By RYAN LENZ-Associated Press Writer
After coming home from a months-long tour in Iraq, Curtis Mills recalls driving his daughter to a recital and panicking when he saw a radio tower’s blinking red lights. “For a second, I almost yelled out ‘Tracers at 11 o’clock!'” Mills said sheepishly during a break from shoveling snow from his driveway in Shapleigh, Maine. “Then I realized it was just an antenna.”
For soldiers of the Army Reserve’s 94th Military Police Company, which was mobilized for a grueling 20 months, returning to cozy hometowns across New England has been a struggle with the unexpected. Everyday sounds such as backfiring cars and slammed doors send them into panicked alert. They react by scanning rooftops for snipers or scouring crowds for anything out of the ordinary. “You don’t get through a day without thinking about it. No matter what I do, there’s always something,” said Mills, a postal worker who was hospitalized for 11 months after surviving a roadside bomb that detonated beneath his Humvee near Ramadi.
The 94th bears the dubious distinction of being one of the longest-mobilized military reserve units since the Korean War, and the MPs are believed to be among the longest-deployed soldiers to Iraq, officials say. Mobilized in December 2002, about 160 soldiers were sent to Iraq four months later for a planned 365-day tour. Twice the soldiers were ready to leave when their deployment was extended; at Easter, they were hours away from boarding their flight home when the unexpected news they would stay was delivered. Richard Stegeman, 35, a cardiovascular specialist from Dayton, Maine, served as a medic for the 94th and cared for Mills when he was injured. When Stegeman returned home, he said he was distracted by cell phones, which insurgents used to detonate roadside bombs. “I still wake up sometimes thinking ‘Am I really home, or is this all a dream?'” Stegeman said. “Even though we’ve been home for four months, sometimes it doesn’t feel that I’m even here at all. “Heightened sensitivity, sleeplessness, and hair-trigger responsiveness to unexpected sounds and sights are all symptoms of combat stress, psychologists say. “When you’re in a war environment for a long period of time, that can affect you,” said Capt. Bobby Sidell, a clinical psychologist at the U.S. Military Academy at West Point, N.Y. “And if you’re knee-deep in it, it’s hard to kind of take that objective step back. “In the 94th’s case, the symptoms can be compounded by the length of deployment and frustration that accompanied the extensions, Sidell said. The military offers psychological services to combat veterans, but Sidell said soldiers often are unaware of their need for them when they return or get lost in the shuffle. Stephen Whittredge, a network administrator who grew up in New Hampshire but now lives in Gloucester, Mass., was in the active Army in Somalia and has dealt with the nightmares after combat and a fear of crowds before. He re-enlisted with the reserves and served for the duration of the 94th’s deployment. Even now he chooses to spend most of his time alone. He still can’t help but flinch and duck at loud noises. “I prefer to stay in my house and not do anything or see anybody,” said Whittredge, 36. “I know soldiers want to go back, but I am definitely not one of those soldiers. I don’t want to die this young. ”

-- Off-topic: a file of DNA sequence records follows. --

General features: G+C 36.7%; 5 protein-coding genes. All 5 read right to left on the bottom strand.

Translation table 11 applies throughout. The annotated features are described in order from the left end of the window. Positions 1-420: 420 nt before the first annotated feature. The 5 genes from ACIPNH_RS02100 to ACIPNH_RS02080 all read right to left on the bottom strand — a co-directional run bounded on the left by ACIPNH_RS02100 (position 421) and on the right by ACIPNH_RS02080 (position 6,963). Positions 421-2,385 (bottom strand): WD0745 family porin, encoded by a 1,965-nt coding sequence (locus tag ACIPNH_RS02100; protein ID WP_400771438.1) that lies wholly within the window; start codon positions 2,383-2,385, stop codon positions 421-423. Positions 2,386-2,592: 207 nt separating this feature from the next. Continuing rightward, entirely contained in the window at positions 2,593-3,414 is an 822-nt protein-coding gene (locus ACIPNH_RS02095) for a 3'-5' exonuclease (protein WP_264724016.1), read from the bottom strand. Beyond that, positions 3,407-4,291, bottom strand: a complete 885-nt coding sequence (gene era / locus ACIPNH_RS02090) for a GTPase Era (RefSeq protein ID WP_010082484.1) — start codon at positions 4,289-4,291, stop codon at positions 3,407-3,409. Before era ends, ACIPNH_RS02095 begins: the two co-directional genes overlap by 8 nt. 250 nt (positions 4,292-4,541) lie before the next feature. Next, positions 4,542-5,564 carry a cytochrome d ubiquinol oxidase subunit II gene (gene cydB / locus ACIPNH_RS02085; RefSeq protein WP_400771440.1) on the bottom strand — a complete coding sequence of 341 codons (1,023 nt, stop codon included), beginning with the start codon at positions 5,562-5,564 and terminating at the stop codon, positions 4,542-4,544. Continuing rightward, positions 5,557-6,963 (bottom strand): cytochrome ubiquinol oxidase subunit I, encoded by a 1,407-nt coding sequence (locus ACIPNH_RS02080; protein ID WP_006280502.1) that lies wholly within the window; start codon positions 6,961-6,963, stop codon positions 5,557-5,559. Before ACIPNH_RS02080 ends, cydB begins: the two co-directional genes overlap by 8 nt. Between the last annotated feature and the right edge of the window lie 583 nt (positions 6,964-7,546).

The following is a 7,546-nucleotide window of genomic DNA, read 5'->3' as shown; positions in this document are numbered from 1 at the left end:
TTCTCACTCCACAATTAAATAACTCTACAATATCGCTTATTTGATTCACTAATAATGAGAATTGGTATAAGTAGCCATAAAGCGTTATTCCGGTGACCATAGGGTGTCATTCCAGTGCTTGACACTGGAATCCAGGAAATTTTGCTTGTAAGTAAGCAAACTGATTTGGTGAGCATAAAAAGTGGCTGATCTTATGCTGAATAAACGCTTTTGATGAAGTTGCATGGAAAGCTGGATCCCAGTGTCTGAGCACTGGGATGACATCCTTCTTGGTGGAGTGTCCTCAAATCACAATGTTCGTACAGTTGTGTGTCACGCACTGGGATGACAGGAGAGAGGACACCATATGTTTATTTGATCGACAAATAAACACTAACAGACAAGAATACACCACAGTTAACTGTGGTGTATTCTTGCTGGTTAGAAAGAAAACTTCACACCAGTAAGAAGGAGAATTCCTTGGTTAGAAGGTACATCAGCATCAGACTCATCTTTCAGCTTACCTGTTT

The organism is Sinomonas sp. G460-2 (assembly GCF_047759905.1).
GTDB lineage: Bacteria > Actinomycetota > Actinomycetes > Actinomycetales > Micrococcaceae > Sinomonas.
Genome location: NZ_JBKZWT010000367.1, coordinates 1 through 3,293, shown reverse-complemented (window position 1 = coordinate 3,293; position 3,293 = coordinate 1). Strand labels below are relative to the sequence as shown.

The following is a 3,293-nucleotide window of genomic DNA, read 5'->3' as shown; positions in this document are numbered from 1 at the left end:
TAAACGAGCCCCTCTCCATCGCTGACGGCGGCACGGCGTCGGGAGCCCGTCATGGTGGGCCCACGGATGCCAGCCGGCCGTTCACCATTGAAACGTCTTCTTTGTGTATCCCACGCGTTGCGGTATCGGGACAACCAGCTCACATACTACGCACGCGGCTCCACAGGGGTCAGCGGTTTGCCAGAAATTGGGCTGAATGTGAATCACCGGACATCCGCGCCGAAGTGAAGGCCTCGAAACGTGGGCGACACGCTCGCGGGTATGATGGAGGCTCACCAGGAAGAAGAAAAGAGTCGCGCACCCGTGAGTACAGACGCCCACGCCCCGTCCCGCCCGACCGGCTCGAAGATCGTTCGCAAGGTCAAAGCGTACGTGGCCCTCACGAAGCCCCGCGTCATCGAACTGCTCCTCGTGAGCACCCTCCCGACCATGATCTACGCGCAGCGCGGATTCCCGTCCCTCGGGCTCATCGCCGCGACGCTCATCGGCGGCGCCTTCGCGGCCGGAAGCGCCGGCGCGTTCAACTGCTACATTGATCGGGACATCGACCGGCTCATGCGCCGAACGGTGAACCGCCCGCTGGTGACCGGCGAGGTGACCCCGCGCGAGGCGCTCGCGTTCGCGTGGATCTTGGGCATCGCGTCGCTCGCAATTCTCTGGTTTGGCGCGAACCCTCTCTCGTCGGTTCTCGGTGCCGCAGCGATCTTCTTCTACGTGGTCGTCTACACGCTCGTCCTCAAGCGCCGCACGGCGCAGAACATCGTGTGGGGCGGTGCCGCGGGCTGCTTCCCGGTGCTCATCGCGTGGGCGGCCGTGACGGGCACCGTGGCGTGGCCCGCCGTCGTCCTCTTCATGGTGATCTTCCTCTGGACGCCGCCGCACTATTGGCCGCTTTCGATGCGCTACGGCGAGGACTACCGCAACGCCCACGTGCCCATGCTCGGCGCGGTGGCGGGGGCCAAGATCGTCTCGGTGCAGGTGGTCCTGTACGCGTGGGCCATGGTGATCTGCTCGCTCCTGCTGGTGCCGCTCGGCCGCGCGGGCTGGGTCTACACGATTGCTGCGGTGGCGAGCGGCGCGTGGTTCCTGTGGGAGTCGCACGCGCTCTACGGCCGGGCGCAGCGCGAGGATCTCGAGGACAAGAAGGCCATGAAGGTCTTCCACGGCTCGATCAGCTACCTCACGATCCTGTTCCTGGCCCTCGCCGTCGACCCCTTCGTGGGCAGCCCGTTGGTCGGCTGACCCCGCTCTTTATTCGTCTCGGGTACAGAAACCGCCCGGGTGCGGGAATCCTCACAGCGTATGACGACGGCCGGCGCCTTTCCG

-God bless our troops.